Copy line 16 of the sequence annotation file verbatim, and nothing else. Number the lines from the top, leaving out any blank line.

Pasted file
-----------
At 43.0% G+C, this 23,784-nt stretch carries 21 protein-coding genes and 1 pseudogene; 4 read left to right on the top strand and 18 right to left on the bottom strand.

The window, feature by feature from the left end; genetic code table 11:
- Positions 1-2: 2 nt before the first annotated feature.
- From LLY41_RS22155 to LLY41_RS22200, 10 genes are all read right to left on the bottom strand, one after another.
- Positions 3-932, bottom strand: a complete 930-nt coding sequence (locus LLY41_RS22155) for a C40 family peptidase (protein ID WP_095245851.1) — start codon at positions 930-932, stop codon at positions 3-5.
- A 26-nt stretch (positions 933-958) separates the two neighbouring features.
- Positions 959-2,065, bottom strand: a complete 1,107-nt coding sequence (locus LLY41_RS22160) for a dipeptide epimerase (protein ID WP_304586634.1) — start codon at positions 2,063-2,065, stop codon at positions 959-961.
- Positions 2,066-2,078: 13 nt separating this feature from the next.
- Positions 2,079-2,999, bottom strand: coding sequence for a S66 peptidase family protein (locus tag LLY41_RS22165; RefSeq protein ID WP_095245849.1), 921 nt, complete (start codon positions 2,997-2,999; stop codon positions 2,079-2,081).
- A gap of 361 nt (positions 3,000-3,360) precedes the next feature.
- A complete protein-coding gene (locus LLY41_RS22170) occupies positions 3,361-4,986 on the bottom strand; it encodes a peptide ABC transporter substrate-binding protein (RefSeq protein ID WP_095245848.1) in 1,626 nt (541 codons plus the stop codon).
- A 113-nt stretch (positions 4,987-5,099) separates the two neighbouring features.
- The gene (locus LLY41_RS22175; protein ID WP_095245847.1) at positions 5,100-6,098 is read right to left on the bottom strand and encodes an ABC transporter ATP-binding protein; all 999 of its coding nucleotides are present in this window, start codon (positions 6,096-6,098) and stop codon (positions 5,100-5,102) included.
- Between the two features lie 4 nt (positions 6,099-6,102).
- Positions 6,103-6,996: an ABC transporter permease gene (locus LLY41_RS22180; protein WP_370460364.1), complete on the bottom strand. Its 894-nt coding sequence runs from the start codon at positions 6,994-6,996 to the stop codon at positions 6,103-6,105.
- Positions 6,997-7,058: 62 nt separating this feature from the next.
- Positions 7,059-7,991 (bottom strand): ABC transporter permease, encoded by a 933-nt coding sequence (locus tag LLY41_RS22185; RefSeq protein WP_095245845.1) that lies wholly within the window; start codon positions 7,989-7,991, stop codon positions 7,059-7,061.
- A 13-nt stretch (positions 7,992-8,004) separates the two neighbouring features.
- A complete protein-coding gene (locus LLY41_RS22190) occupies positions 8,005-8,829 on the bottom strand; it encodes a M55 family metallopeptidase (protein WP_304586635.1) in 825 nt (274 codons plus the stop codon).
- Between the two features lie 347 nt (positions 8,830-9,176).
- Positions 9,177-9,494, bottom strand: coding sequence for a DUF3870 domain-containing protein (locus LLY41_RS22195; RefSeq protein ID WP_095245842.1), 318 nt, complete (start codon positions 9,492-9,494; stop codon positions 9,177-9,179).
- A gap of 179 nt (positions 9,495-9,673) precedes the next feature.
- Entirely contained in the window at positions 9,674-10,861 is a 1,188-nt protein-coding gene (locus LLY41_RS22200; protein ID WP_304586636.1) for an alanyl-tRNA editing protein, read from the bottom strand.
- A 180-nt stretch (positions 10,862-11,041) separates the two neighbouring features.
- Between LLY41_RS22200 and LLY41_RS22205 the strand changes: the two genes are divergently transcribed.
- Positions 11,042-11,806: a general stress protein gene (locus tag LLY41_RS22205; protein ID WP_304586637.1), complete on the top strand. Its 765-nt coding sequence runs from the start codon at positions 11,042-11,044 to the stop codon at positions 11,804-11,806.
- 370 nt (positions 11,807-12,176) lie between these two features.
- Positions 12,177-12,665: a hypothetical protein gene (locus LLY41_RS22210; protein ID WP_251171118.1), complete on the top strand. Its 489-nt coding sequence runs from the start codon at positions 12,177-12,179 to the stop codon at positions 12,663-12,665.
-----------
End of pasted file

- Positions 6,997-7,058: 62 nt separating this feature from the next.